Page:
Average Electric Bill in Alaska

We dug into the U.S. Energy Information Administration’s data[1] to look at the average monthly electric bill for Alaska residential households. These averages are for the full year of 2018, not any specific month of 2019, given that electricity usage & prices fluctuate month-to-month.

average monthly residential electric bill in Alaska
*This is 6.7% greater than the United States national average, which is $117.65.
average residential electric rate for households in Alaska
*This is 70.5% greater than the United States national average, which is 12.87¢/kWh.
572 kWh
average monthly residential electricity consumption in Alaska
*This is 12.5% less than the national average (914 kWh) & the 5th lowest in the U.S..
Alaska’s ranking for highest electric bill in the United States
*Relative to average monthly household income (1.98%), Alaska has the 9th highest electric bill in the U.S..

Why Are Electric Bills in Alaska Comparatively High?

The two factors that make up the cost an electric bill are (1) cost and (2) consumption. Looking at each, the price of the average monthly electric bill isn’t that special, only suffering a small 6.7% increase in price. However, you’ll notice that the rate is much higher–70.5% greater than the average electric rate. But, with residents consuming 12.5% less electricity, the price of the bills doesn’t suffer that much.

Reasons for High Electricity Rates in Alaska

With an outstanding increase in electric rate when compared to other states (70.5%), it’s important to understand what makes electricity more or less expensive. The factors affecting this number are:

  1. Supplyan increase in the supply of energy brings costs down. For example, weather events such as high amounts of rain or high wind speeds can temporarily increase the supply of energy where there are hydropower plants or wind turbines to take advantage, and as a result, lower electricity rates.
  2. Demand – an increase in the demand for energy causes costs to rise. This is because the use of more costly fuels, such as natural gas, help “fill in” for the rise in demand. For example, a heat wave might temporarily increase the demand for cooling and the subsequent need for fuels, and as a result, raise electricity rates.

Additional factors that impact electricity rates include state & federal regulations, global markets and even financial speculation.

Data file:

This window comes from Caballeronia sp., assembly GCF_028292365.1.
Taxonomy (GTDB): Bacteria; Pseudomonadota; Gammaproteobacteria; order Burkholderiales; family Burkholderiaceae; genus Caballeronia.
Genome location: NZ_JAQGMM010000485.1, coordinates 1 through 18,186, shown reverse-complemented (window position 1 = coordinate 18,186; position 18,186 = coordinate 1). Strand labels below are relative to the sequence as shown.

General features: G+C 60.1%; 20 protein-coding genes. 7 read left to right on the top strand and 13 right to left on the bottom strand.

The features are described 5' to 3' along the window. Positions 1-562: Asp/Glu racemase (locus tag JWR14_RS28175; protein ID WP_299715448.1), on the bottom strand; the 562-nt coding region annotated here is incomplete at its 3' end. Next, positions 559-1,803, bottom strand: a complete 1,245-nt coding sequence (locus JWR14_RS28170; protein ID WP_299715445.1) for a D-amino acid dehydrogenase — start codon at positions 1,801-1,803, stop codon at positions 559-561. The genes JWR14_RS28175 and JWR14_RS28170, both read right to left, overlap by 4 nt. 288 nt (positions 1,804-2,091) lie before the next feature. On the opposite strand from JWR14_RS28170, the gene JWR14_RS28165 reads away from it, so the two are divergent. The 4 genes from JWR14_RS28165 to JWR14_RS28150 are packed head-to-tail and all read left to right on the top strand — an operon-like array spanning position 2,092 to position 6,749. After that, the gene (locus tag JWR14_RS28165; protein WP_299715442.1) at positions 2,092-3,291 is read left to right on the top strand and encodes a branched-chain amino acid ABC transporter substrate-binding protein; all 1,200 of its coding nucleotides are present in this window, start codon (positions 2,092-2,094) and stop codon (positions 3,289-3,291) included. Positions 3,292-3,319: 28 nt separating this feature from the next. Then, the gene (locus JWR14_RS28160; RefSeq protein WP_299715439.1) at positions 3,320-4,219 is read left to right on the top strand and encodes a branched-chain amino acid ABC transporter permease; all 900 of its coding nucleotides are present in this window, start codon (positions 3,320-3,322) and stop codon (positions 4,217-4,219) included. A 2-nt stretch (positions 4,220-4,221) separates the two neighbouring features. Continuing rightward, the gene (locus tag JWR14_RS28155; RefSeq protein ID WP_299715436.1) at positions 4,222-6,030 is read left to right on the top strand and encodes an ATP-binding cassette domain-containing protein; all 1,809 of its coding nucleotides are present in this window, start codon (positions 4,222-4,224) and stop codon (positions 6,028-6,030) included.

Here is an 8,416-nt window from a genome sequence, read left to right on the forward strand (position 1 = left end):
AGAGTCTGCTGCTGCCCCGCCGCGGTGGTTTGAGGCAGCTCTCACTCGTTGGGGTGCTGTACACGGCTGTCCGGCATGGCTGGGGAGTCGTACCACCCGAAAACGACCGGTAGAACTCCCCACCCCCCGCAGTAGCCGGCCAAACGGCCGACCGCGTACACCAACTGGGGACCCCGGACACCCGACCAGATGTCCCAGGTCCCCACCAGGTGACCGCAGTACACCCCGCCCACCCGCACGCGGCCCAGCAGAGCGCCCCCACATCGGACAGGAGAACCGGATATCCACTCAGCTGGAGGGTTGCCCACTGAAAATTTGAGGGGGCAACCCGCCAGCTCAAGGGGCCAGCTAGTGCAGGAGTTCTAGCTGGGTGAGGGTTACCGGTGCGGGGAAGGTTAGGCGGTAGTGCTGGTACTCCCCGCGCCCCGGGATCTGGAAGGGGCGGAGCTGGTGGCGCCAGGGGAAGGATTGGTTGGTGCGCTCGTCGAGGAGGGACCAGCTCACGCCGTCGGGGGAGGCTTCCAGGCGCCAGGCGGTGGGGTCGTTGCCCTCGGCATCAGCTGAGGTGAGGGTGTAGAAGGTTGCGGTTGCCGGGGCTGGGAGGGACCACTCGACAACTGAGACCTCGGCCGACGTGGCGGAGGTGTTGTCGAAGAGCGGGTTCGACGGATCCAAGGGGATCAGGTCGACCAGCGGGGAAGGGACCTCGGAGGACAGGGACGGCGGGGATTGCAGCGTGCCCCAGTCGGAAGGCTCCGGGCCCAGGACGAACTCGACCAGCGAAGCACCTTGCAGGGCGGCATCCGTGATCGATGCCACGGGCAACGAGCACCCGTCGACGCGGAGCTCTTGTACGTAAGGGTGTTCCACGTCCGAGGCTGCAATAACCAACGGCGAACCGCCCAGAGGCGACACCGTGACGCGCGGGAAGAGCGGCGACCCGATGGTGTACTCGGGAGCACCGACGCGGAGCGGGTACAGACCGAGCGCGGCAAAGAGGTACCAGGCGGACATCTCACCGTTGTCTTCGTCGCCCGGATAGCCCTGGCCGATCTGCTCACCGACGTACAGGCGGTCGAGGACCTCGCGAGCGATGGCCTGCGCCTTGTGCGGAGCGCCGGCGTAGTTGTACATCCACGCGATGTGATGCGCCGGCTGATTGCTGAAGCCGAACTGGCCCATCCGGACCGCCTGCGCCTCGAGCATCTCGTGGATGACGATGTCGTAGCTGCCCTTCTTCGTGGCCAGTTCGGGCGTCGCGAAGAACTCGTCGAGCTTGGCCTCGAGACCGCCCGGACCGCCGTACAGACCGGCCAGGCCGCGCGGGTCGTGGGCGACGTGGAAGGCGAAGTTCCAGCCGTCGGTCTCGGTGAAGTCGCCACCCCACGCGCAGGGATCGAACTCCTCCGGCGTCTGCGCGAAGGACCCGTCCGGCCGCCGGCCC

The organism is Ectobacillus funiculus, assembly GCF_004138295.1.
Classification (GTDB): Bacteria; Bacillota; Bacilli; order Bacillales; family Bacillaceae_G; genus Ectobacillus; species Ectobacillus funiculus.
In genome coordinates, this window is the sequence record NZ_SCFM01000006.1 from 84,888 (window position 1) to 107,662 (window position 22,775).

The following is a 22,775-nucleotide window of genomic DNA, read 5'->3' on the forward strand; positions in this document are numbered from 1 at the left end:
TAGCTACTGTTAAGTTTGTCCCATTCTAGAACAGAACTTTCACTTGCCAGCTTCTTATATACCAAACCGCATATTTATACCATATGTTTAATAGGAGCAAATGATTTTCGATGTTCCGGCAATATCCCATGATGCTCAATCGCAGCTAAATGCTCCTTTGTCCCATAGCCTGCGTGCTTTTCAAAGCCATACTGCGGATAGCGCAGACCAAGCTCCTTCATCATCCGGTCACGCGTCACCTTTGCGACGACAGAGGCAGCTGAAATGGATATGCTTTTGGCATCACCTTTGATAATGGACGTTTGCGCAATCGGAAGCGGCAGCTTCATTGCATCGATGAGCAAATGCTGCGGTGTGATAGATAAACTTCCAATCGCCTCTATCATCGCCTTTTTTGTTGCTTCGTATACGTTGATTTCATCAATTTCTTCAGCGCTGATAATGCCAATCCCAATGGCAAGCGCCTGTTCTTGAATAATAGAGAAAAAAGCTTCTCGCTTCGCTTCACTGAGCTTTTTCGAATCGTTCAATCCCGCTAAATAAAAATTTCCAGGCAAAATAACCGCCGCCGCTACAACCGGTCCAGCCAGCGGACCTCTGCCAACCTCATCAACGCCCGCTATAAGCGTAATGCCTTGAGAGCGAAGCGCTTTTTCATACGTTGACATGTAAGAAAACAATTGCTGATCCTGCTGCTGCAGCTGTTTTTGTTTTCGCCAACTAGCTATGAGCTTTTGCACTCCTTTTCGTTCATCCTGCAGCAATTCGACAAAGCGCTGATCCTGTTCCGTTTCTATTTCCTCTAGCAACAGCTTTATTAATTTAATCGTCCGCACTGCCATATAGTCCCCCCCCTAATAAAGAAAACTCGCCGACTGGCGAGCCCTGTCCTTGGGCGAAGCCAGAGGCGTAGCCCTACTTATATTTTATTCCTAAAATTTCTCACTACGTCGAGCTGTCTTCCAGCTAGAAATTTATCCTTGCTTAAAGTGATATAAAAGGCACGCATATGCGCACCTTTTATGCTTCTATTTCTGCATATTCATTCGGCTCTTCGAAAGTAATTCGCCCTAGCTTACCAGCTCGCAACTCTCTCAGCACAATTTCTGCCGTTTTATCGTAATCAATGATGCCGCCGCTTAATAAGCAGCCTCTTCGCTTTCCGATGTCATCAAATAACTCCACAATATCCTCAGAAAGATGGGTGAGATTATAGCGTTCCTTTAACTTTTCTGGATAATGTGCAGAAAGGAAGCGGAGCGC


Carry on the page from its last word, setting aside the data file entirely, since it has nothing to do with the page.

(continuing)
Reasons for High Electricity Consumption in Alaska

Because electricity consumption is lower in Alaska than other states (12.5%), it’s important to understand exactly what electricity is used for. The EIA looked at the end uses of electricity in the average American household and found the following breakdown:


“Other uses” includes small electric devices, heating elements, exterior lights, outdoor grills, pool and spa heaters, backup electricity generators, and motors not listed above. This does not include electric vehicle charging.

Tips for Lowering Electric Bill

  • Reduce space heating/cooling– Given that heating & cooling make up a large part of the average electric bill, increasing energy efficiency in this area can have arguably the biggest impact on your bill. Here are some things you can do to reduce your usage in this area:
    • Use a programmable thermostat (can reduce heating/cooling by ~10%)
    • Use extra insulation
    • Dress up/down to the temperature
    • Replace your air filter more often
    • Check seals on windows/doors/appliances for openings/leaks
  • Reducewaterheating – One of the next biggest portions of the average electric bill is from water heating, which can be reduced by showering at lower temperatures, taking shorter hot showers and by lowering the temperature on the water heater itself (ideally to 120 degrees Fahrenheit). 
  • Adjust fridge & freezer temperatures – Ideally, your fridge should be at 38 degrees and your freezer at 5 degrees Fahrenheit.

Where Does Alaska Get Its Electricity From?

Alaska produces a significant amount of crude oil. However, the state’s main source of electricity is natural gas. Why? According to the EIA, it’s because natural gas is “reinjected into oil fields to help maintain crude oil production.”

Natural gas is therefore used most of the time, while the oil is sold to other states. Alaska plans on generating 50% of its electricity through renewable energy by 2025, however, so we’ll be seeing the use of natural gas go down as time goes on.

[1] Data from: https://www.eia.gov/electricity/data.php#sales